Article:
a few words together and don't try
to make them elaborate, this isn't
a contest but the doorway

into thanks, and a silence in which
another voice may speak.

You can find this in Thirst.

Evening Poetry, September 12

I Don’t Want to Lose

by Mary Oliver

I don't want to lose a single thread
from the intricate brocade of this happiness.
I want to remember everything.
Which is why I'm lying awake, sleepy
but not sleepy enough to give it up.
Just now, a moment from years ago:
the early morning light, the deft, sweet
gesture of your hand
  reaching for me.

You can find this in Felicity by Mary Oliver.

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Evening Poetry, September 10

Seven White Butterflies

by Mary Oliver

Seven white butterflies
delicate in a hurry look
how they bang the pages
   of their wings as they fly

to the fields of mustard yellow
and orange and plain
gold all eternity
   is in the moment this is what

Blake said Whitman said such
wisdom in the agitated
motions of the mind seven
    dancers floating

even as worms toward
paradise see how they banter
and riot and rise
    to the trees flutter

lob their white bodies into
the invisible wind weightless
lacy willing
    to deliver themselves unto

the universe now each settles 
down on a yellow thumb on a 
brassy stem now
    all seven are rapidly sipping

from the golden tower who
would have thought it could be so easy?

You can find this in West Wind: Poems and Prose Poems.

Evening Poetry, August 29

Messenger

by Mary Oliver

My work is loving the world.
Here the sunflowers, there the hummingbird—
equal seekers of sweetness.
Here the quickening yeast; there the blue plums.
Here the clam deep in the speckled sand.

Are my boots old? Is my coat torn?
Am I no longer young, and still half-perfect? Let me
keep my mind on what matters,
which is my work,

which is mostly standing still and learning to be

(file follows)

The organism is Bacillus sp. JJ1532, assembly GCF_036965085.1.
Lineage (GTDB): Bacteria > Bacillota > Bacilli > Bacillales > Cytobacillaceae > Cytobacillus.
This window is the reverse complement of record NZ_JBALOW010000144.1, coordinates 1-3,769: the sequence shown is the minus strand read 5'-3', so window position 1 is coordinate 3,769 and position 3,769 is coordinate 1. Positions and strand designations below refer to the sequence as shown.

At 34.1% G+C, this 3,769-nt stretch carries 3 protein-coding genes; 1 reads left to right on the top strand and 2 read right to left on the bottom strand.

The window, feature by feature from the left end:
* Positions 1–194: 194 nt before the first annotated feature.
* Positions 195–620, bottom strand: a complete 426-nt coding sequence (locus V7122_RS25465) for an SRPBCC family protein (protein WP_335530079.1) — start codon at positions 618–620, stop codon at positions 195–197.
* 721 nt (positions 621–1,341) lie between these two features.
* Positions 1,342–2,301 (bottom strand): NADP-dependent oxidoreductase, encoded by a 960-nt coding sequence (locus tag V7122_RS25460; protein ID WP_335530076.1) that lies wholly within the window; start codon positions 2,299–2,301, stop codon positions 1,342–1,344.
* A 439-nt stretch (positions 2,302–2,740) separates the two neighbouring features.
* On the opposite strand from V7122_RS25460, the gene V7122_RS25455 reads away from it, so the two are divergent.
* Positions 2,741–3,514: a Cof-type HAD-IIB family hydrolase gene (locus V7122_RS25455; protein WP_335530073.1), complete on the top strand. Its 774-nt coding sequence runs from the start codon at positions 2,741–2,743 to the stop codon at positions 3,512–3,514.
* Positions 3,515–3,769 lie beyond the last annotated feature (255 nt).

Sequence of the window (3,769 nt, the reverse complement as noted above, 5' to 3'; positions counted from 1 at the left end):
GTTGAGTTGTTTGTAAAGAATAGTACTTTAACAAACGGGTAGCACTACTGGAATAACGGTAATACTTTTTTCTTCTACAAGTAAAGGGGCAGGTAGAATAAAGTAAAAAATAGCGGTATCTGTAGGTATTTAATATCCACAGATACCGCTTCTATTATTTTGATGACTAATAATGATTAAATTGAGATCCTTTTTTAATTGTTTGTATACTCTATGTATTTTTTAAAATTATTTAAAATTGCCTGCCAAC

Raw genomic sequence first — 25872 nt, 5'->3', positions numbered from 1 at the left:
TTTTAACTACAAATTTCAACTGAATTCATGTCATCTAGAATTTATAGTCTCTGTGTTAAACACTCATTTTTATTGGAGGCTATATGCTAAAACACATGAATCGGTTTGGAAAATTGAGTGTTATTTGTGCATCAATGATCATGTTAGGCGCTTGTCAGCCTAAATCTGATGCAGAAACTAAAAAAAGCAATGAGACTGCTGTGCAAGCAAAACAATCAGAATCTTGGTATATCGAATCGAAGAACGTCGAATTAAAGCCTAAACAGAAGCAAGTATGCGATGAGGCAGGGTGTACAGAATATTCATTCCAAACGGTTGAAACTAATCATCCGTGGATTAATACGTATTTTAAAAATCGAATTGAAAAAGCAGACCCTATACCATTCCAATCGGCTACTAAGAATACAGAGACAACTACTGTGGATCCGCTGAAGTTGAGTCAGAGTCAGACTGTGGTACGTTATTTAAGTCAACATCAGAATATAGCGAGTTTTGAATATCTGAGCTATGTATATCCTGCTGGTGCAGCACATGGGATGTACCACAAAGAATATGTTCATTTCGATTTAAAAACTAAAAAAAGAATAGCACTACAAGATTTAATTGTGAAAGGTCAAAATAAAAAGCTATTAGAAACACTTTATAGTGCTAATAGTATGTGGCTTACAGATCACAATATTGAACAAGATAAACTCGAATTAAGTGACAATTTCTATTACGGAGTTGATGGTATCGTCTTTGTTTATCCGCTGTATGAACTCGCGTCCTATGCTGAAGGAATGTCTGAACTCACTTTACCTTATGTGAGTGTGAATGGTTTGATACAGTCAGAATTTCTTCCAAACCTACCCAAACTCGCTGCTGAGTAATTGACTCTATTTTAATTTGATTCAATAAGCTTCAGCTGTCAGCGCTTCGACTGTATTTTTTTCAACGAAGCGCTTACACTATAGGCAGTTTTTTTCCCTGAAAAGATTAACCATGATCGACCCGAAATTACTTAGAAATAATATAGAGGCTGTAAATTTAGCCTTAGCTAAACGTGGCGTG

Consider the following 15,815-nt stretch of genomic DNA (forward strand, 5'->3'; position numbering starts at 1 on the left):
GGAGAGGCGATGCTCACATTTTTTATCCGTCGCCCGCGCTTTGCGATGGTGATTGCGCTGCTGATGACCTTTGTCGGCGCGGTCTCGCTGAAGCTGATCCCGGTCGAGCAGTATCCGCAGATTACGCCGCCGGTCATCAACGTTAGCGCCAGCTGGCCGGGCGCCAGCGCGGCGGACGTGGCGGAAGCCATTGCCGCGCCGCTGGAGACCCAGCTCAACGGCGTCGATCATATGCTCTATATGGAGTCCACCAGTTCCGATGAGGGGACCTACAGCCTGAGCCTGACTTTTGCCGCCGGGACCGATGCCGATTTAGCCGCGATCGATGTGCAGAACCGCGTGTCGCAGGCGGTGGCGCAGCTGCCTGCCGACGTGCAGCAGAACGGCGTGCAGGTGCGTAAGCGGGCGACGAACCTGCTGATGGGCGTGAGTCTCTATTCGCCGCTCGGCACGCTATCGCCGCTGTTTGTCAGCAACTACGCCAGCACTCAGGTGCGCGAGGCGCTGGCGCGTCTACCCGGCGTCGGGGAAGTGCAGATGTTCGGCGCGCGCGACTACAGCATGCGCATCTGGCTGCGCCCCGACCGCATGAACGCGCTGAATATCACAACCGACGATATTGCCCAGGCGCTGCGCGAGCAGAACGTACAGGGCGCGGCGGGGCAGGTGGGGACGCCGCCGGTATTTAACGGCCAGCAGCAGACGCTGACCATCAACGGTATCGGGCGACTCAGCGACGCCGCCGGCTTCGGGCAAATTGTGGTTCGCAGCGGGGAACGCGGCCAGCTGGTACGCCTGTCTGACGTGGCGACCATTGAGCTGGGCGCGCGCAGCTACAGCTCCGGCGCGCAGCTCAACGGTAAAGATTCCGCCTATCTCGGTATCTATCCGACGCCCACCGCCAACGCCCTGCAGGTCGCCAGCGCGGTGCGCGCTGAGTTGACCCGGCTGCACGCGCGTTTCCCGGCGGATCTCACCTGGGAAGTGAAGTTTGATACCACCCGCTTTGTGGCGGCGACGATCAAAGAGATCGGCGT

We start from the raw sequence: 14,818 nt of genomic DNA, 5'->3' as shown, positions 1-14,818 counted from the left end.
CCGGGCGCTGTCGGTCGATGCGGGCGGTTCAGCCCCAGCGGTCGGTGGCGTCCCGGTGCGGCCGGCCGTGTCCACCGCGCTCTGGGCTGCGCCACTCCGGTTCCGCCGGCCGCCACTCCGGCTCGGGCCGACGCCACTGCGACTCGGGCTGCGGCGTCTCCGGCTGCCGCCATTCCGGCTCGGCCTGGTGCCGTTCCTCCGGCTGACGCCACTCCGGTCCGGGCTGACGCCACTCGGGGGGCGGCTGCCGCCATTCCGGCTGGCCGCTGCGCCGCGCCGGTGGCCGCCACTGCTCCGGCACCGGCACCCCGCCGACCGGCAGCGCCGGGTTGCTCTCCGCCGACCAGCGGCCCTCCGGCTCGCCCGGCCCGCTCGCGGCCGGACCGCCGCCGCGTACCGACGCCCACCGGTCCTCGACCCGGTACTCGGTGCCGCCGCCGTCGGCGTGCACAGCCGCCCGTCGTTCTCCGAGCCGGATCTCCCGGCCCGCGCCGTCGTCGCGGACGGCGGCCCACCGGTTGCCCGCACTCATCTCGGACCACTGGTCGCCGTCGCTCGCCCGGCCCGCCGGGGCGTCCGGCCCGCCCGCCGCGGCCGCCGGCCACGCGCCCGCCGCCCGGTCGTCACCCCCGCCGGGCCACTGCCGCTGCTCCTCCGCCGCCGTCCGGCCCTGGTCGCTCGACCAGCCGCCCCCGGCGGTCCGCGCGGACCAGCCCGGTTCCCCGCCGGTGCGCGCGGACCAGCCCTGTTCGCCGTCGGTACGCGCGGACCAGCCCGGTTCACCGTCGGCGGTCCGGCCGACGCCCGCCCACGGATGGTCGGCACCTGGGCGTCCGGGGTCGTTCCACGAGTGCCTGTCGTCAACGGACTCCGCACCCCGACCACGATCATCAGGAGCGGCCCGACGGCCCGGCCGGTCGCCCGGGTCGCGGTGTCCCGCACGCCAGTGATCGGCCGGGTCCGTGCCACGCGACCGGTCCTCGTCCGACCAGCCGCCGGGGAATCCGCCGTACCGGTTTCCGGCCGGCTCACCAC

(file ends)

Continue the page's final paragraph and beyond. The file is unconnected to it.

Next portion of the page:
astonished.
The phoebe, the delphinium.
The sheep in the pasture, and the pasture.
Which is mostly rejoicing, since all the ingredients are here,

which is gratitude, to be given a mind and a heart
and these body-clothes,
a mouth with which to give shouts of joy
to the moth and the wren, to the sleepy dug-up clam,
telling them all, over and over, how it is
that we live forever.

You can find this in Thirst.

Evening Poetry, August 24

Lingering in Happiness

by Mary Oliver

After rain after many days without rain,
it stays cool, private and cleansed, under the trees,
and the dampness there, married now to gravity,
falls branch to branch, leaf to leaf, down to the ground

where it will disappear–but not, of course, vanish
except to our eyes. The roots of the oaks will have their share,
and the white threads of the grasses, and the cushion of moss;
a few drops, round as pearls, will enter the mole’s tunnel;

and soon so many small stones, buried for a thousand years,
will feel themselves being touched.

You can find this poem in Why I Wake Early.

Evening Poetry, August 7

The Lover of Earth Cannot Help Herself

by Mary Oliver

In summer,
through the fields
of wild mustard,
then goldenrod,

I walk, brushing
the wicks
of their bodies
and the bright hair

of their heads –
and in fact
I lie down
that the little weightless pieces of gold

may flood over me,
shining in the air,
falling in my hair,
touching my face –

ah, sweet-smelling
glossy and
colorful world,
I say,

even as I begin
to feel
my left eye then the right
begin to burn

and twitch
and grow very large –
even as I begin,
to weep,

to sneeze
in this irrepressible
seizure
of summerlove.

You can find this poem in Why I Wake Early.